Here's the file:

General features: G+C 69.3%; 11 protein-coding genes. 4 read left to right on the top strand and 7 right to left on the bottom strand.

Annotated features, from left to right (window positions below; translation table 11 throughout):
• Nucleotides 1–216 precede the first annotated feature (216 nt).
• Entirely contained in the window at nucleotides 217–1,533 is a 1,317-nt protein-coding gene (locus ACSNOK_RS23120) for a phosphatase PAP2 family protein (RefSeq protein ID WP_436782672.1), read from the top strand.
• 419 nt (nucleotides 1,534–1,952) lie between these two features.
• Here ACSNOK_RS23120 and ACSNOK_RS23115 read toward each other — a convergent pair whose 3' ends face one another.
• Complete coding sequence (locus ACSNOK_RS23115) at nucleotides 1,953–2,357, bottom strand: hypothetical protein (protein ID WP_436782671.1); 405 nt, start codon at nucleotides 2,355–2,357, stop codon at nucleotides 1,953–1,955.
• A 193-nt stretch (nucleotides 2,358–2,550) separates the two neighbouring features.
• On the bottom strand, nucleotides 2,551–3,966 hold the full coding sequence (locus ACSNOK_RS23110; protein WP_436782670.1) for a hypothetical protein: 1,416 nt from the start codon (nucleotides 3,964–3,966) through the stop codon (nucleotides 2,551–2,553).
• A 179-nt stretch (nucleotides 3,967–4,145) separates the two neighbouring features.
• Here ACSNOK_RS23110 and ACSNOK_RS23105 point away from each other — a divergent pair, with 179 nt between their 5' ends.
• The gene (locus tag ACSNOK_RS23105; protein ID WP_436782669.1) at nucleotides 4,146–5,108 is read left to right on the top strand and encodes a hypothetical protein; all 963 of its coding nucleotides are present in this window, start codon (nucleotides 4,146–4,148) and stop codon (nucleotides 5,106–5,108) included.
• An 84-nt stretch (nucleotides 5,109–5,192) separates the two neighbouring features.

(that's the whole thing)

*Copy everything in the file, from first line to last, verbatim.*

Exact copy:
General features: G+C 69.3%; 11 protein-coding genes. 4 read left to right on the top strand and 7 right to left on the bottom strand.

Annotated features, from left to right (window positions below; translation table 11 throughout):
• Nucleotides 1–216 precede the first annotated feature (216 nt).
• Entirely contained in the window at nucleotides 217–1,533 is a 1,317-nt protein-coding gene (locus ACSNOK_RS23120) for a phosphatase PAP2 family protein (RefSeq protein ID WP_436782672.1), read from the top strand.
• 419 nt (nucleotides 1,534–1,952) lie between these two features.
• Here ACSNOK_RS23120 and ACSNOK_RS23115 read toward each other — a convergent pair whose 3' ends face one another.
• Complete coding sequence (locus ACSNOK_RS23115) at nucleotides 1,953–2,357, bottom strand: hypothetical protein (protein ID WP_436782671.1); 405 nt, start codon at nucleotides 2,355–2,357, stop codon at nucleotides 1,953–1,955.
• A 193-nt stretch (nucleotides 2,358–2,550) separates the two neighbouring features.
• On the bottom strand, nucleotides 2,551–3,966 hold the full coding sequence (locus ACSNOK_RS23110; protein WP_436782670.1) for a hypothetical protein: 1,416 nt from the start codon (nucleotides 3,964–3,966) through the stop codon (nucleotides 2,551–2,553).
• A 179-nt stretch (nucleotides 3,967–4,145) separates the two neighbouring features.
• Here ACSNOK_RS23110 and ACSNOK_RS23105 point away from each other — a divergent pair, with 179 nt between their 5' ends.
• The gene (locus tag ACSNOK_RS23105; protein ID WP_436782669.1) at nucleotides 4,146–5,108 is read left to right on the top strand and encodes a hypothetical protein; all 963 of its coding nucleotides are present in this window, start codon (nucleotides 4,146–4,148) and stop codon (nucleotides 5,106–5,108) included.
• An 84-nt stretch (nucleotides 5,109–5,192) separates the two neighbouring features.